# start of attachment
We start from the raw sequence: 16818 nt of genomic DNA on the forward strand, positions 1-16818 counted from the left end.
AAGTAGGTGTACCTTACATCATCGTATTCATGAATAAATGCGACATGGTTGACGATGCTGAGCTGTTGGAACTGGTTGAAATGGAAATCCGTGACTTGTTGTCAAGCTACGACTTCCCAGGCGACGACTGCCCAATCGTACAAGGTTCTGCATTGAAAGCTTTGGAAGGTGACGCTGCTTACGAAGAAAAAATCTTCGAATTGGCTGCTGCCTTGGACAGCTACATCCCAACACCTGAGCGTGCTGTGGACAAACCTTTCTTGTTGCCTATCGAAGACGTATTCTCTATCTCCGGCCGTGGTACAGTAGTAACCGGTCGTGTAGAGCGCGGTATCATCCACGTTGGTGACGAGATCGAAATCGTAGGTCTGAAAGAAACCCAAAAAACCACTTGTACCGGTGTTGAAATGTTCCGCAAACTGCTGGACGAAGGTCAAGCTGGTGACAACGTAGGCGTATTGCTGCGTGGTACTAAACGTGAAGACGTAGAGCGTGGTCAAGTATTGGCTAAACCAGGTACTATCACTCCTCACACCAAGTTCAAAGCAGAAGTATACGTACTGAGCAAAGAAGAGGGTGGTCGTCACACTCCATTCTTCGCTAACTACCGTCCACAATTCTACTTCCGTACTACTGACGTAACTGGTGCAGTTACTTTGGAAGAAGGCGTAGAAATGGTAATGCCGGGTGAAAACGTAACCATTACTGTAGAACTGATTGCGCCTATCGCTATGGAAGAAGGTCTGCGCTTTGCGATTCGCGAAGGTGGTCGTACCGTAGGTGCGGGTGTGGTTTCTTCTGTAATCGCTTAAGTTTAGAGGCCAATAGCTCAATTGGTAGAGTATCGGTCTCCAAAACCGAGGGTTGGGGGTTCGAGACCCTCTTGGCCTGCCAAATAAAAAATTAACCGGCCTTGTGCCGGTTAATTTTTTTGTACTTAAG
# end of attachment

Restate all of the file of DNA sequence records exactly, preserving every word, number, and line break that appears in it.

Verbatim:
We start from the raw sequence: 16818 nt of genomic DNA on the forward strand, positions 1-16818 counted from the left end.
AAGTAGGTGTACCTTACATCATCGTATTCATGAATAAATGCGACATGGTTGACGATGCTGAGCTGTTGGAACTGGTTGAAATGGAAATCCGTGACTTGTTGTCAAGCTACGACTTCCCAGGCGACGACTGCCCAATCGTACAAGGTTCTGCATTGAAAGCTTTGGAAGGTGACGCTGCTTACGAAGAAAAAATCTTCGAATTGGCTGCTGCCTTGGACAGCTACATCCCAACACCTGAGCGTGCTGTGGACAAACCTTTCTTGTTGCCTATCGAAGACGTATTCTCTATCTCCGGCCGTGGTACAGTAGTAACCGGTCGTGTAGAGCGCGGTATCATCCACGTTGGTGACGAGATCGAAATCGTAGGTCTGAAAGAAACCCAAAAAACCACTTGTACCGGTGTTGAAATGTTCCGCAAACTGCTGGACGAAGGTCAAGCTGGTGACAACGTAGGCGTATTGCTGCGTGGTACTAAACGTGAAGACGTAGAGCGTGGTCAAGTATTGGCTAAACCAGGTACTATCACTCCTCACACCAAGTTCAAAGCAGAAGTATACGTACTGAGCAAAGAAGAGGGTGGTCGTCACACTCCATTCTTCGCTAACTACCGTCCACAATTCTACTTCCGTACTACTGACGTAACTGGTGCAGTTACTTTGGAAGAAGGCGTAGAAATGGTAATGCCGGGTGAAAACGTAACCATTACTGTAGAACTGATTGCGCCTATCGCTATGGAAGAAGGTCTGCGCTTTGCGATTCGCGAAGGTGGTCGTACCGTAGGTGCGGGTGTGGTTTCTTCTGTAATCGCTTAAGTTTAGAGGCCAATAGCTCAATTGGTAGAGTATCGGTCTCCAAAACCGAGGGTTGGGGGTTCGAGACCCTCTTGGCCTGCCAAATAAAAAATTAACCGGCCTTGTGCCGGTTAATTTTTTTGTACTTAAG